At length, Dorantes and the others, along with their Indian followers left the coast, traveling inland across what is now Texas and northern Mexico until they were within a few days' journey of the Pacific Ocean. Here they began to hear news of their own people, until in April 1536, they encountered a group of Spanish soldiers who were in the area on a slave-raiding expedition. The meeting between the castaways–dressed as their followers were in skins and carrying large gourds, decorated with feathers as signs of their office–and their fellow countrymen proved rather awkward. The latter were, to the dismay of the four "healers," as interested in capturing the travelers' native entourage as they were in hearing the tale of their adventures. Before moving on, Cabeza de Vaca extracted promises that the Indians would be allowed to live in peace.
Dorantes and the other survivors soon arrived at Culiacán, on the west coast of Mexico, where Spanish authorities gave them a warm welcome and questioned them closely about the country through which they had passed. There had been much speculation lately in New Spain (Mexico) about the Seven Golden Cities of Cíbola, said to be located north of the Sonoran Mountains, where the streets were paved with gold and the walls were studded with precious stones. Dorantes offered to lead an expedition to explore this northern region, but his proposal came to nothing. In 1539, however, Don Antonio de Mendoza, the first viceroy of New Spain, authorized a reconnaissance expedition to Cíbola under the leadership of a Franciscan priest named Marcos de Niza. Because of his familiarity with the people in the Sonoran region, Estévanico received an appointment as Fray (Brother) Marcos's translator and guide.
The Moor seems to have regarded this as a great opportunity. His journey through the mountains of Sonora was a triumphal procession. The natives, delighted to see one of the great healers return, thronged around, offering him the customary gifts of food, feathers, fine skins, turquoises, and beautiful women. He strode proudly among the villagers, speaking with them in their own languages, laying his hands on their sick, and receiving their homage.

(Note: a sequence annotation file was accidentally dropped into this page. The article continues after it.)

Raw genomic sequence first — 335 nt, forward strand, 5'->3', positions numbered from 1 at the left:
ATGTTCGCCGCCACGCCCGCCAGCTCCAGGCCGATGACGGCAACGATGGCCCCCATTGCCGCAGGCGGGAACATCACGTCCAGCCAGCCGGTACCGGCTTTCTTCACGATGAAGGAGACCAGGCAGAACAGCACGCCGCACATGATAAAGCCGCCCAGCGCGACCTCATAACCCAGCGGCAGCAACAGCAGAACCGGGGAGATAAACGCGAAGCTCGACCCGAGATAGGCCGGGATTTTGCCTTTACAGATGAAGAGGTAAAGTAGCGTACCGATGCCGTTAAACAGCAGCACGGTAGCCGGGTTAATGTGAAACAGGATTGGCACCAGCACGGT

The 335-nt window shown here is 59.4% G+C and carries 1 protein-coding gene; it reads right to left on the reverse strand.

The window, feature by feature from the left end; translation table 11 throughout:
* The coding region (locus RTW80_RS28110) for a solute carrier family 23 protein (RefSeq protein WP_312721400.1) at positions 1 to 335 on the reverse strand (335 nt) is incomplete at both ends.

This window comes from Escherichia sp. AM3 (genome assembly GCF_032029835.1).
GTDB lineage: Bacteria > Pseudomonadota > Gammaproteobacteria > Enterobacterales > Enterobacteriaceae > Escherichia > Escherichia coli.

Fray Marcos was annoyed to find himself–a man of God and titular leader of this enterprise–relegated to a secondary role. When the party reached the desert beyond the mountains, he suggested that Estévanico go ahead with a few of his men and send back word of his progress.
Estévanico gladly agreed. "He thought he could get all the reputation and honor himself," reported Pedro de Casteñeda, chronicler of Spanish explorer Francisco Vásquez de Coronado's later expedition, "and that if he should discover those settlements . . . he would be considered bold and courageous." Estévanico pressed rapidly ahead, making arrangements along the way for Marcos and the other friars to be housed and fed as they came behind him. Within a month, the Moor had reached the adobe walls of the town that, his followers assured him, was the legendary city of Cíbola.